The temperature definitely makes the run challenging, but the locale holds your attention.
Benny (n.)— a non-resident of the New Jersey shore region who descends on the locale during the summer months.
The cultural norms are set by the inhabitants of the institutions, and they vary little from locale to locale.
The locale remains nameless, but the physical details of the estate are highly specific.
Hitchcock nodded and replied, “Call it Prosciutto and change the locale to Italy.”
Owing, perhaps, to the locale of the writers, we hear relatively little of the northern tribes.
In every case, the locale they describe was known to Merriman personally.
But, as its locale is the South, and its principal character a slave, the story incidentally portrays some features of slavery.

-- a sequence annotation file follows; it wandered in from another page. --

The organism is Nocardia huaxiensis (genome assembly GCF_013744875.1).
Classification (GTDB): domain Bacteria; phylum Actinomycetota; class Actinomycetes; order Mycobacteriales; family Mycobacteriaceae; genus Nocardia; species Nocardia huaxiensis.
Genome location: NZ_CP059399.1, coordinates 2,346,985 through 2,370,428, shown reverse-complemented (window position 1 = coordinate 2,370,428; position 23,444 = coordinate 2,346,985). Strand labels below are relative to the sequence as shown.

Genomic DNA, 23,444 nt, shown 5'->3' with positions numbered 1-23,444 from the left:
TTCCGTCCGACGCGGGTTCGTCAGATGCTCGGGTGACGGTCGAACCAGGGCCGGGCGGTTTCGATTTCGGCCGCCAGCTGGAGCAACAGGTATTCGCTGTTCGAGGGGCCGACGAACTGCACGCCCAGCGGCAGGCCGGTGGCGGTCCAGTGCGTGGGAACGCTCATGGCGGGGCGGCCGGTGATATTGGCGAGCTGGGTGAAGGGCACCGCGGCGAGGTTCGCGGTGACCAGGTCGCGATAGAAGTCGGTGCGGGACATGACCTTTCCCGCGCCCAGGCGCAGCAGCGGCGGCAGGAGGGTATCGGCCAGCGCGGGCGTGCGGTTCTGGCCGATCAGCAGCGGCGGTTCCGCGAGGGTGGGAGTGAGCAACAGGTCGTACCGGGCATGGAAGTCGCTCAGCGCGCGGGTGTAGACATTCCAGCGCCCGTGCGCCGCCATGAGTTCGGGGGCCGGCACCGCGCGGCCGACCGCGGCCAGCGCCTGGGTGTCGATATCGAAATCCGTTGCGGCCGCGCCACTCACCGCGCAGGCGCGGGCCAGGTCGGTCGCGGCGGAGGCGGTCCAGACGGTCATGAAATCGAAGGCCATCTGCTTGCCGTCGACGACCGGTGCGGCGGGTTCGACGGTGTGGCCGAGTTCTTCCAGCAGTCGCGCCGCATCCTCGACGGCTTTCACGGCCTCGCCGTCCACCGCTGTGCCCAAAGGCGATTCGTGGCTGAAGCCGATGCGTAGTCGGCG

Attended another meeting at the 'locale,' which was sweet and refreshing.
A few days ago we visited the Picture Gallery in the Arena; the locale is the finest we ever beheld.
1772, local, from French local, noun use of local (adj.), from Latin locus "place" (see locus). English spelling with -e (1816) probably is based on morale or else to indicate stress.
The word's right to exist depends upon the question whether the two indispensable words locality & scene give all the shades of meaning required, or whether something intermediate is useful. [Fowler]